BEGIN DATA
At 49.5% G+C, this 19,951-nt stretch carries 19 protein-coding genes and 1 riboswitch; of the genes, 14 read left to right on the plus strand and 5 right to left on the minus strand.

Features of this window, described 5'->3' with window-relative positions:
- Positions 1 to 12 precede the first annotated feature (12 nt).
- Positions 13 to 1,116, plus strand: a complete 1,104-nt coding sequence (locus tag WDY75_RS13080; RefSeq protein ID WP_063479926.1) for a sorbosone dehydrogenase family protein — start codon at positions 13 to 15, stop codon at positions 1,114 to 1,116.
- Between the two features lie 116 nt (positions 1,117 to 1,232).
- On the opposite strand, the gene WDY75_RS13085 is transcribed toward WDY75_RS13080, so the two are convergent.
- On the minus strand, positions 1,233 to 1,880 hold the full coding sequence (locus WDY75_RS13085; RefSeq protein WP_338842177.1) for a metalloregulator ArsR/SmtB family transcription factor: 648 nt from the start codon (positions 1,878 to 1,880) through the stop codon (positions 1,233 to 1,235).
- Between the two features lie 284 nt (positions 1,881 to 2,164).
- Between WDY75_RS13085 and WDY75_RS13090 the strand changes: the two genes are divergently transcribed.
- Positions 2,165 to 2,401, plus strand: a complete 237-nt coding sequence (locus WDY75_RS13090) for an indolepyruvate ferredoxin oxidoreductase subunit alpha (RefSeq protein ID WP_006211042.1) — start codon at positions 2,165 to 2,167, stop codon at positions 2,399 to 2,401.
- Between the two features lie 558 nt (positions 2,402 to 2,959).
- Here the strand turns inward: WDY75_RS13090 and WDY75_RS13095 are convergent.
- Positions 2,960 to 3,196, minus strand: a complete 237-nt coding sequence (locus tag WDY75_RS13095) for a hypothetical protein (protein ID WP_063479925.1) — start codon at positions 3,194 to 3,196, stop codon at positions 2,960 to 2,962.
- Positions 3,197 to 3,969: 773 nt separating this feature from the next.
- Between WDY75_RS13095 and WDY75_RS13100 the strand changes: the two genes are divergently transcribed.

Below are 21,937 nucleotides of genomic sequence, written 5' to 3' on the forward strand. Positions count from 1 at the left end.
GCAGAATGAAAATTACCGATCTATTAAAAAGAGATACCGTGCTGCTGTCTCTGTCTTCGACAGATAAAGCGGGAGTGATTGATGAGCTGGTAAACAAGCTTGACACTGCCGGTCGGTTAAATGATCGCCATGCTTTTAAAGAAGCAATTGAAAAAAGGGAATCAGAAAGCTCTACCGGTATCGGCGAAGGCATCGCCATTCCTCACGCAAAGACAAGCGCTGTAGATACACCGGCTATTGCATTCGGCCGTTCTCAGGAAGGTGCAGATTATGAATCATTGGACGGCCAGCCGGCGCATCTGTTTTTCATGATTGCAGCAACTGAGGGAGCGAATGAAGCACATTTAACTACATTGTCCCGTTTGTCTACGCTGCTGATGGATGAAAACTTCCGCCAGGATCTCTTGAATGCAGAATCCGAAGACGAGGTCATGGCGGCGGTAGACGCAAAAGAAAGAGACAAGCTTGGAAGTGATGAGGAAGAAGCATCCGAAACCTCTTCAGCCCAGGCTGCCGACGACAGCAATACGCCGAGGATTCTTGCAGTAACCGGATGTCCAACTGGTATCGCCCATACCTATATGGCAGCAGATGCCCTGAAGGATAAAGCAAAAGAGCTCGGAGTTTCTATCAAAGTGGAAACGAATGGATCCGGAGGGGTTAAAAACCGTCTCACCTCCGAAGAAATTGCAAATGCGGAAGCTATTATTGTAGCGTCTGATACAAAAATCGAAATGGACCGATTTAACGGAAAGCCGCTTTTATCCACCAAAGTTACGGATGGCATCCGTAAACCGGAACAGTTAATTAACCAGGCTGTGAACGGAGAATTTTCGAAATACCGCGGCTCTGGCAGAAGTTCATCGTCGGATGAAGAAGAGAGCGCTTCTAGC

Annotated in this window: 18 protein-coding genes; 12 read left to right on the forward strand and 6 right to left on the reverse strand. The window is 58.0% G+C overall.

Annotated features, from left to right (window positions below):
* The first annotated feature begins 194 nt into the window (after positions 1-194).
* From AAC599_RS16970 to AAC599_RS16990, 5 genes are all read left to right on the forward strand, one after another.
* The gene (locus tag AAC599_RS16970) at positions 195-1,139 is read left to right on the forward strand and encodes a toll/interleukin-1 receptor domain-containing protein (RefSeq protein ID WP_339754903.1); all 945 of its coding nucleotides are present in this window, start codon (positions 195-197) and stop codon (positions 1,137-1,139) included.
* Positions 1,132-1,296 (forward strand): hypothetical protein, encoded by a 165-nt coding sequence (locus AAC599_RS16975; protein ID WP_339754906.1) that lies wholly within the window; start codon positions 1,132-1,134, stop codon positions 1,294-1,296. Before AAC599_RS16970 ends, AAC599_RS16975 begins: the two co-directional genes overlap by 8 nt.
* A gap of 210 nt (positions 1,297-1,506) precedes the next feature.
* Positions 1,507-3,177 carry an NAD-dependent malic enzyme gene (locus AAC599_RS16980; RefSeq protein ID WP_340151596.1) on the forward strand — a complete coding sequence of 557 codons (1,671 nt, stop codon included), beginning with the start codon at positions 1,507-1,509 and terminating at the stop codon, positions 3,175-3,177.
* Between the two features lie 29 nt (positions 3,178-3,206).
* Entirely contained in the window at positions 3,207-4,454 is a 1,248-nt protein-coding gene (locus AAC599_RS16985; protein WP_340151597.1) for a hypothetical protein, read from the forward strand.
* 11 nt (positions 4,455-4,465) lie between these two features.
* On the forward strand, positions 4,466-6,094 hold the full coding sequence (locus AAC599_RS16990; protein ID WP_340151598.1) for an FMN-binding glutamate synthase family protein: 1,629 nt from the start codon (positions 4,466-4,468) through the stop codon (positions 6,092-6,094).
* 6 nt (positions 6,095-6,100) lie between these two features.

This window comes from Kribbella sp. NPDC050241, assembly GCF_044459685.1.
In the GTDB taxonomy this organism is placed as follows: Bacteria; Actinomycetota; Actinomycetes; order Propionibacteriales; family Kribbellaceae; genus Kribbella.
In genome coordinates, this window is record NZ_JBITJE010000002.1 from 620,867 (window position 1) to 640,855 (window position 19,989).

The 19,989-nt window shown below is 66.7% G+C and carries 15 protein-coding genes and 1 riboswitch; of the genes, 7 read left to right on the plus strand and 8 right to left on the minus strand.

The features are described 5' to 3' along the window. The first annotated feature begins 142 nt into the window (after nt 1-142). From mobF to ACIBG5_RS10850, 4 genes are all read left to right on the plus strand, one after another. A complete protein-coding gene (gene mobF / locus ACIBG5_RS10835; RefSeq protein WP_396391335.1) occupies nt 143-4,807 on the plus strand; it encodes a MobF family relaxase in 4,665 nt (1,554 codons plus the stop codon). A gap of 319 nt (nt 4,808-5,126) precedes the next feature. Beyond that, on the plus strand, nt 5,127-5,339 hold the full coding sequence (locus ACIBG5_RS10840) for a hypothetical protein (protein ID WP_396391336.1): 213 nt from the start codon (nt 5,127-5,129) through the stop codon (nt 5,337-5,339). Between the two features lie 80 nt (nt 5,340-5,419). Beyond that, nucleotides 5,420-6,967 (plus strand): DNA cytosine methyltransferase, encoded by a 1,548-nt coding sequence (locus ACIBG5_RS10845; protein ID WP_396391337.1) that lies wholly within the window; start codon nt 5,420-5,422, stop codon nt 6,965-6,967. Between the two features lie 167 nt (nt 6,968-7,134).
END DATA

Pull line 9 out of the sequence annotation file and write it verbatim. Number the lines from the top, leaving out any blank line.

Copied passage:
- Between WDY75_RS13085 and WDY75_RS13090 the strand changes: the two genes are divergently transcribed.